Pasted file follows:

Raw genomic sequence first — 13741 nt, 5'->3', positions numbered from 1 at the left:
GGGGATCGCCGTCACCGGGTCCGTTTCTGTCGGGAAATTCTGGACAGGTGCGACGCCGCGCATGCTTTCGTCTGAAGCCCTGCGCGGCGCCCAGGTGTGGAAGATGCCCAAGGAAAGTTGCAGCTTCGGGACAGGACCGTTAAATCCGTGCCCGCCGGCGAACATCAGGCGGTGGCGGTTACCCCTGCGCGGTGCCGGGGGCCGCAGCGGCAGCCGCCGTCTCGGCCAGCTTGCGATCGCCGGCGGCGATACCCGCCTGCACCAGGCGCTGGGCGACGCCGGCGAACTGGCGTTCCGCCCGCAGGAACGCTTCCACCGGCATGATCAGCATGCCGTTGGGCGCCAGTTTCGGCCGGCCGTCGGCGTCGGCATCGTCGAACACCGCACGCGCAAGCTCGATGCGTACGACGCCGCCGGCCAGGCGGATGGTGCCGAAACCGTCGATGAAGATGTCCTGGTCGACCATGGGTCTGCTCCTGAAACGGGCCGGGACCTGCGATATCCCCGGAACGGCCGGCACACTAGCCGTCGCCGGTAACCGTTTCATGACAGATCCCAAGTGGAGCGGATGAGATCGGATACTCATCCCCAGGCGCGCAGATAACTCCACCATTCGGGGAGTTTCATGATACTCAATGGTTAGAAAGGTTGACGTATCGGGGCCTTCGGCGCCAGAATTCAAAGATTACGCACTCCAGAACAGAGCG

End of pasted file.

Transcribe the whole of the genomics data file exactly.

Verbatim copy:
Raw genomic sequence first — 13741 nt, 5'->3', positions numbered from 1 at the left:
GGGGATCGCCGTCACCGGGTCCGTTTCTGTCGGGAAATTCTGGACAGGTGCGACGCCGCGCATGCTTTCGTCTGAAGCCCTGCGCGGCGCCCAGGTGTGGAAGATGCCCAAGGAAAGTTGCAGCTTCGGGACAGGACCGTTAAATCCGTGCCCGCCGGCGAACATCAGGCGGTGGCGGTTACCCCTGCGCGGTGCCGGGGGCCGCAGCGGCAGCCGCCGTCTCGGCCAGCTTGCGATCGCCGGCGGCGATACCCGCCTGCACCAGGCGCTGGGCGACGCCGGCGAACTGGCGTTCCGCCCGCAGGAACGCTTCCACCGGCATGATCAGCATGCCGTTGGGCGCCAGTTTCGGCCGGCCGTCGGCGTCGGCATCGTCGAACACCGCACGCGCAAGCTCGATGCGTACGACGCCGCCGGCCAGGCGGATGGTGCCGAAACCGTCGATGAAGATGTCCTGGTCGACCATGGGTCTGCTCCTGAAACGGGCCGGGACCTGCGATATCCCCGGAACGGCCGGCACACTAGCCGTCGCCGGTAACCGTTTCATGACAGATCCCAAGTGGAGCGGATGAGATCGGATACTCATCCCCAGGCGCGCAGATAACTCCACCATTCGGGGAGTTTCATGATACTCAATGGTTAGAAAGGTTGACGTATCGGGGCCTTCGGCGCCAGAATTCAAAGATTACGCACTCCAGAACAGAGCG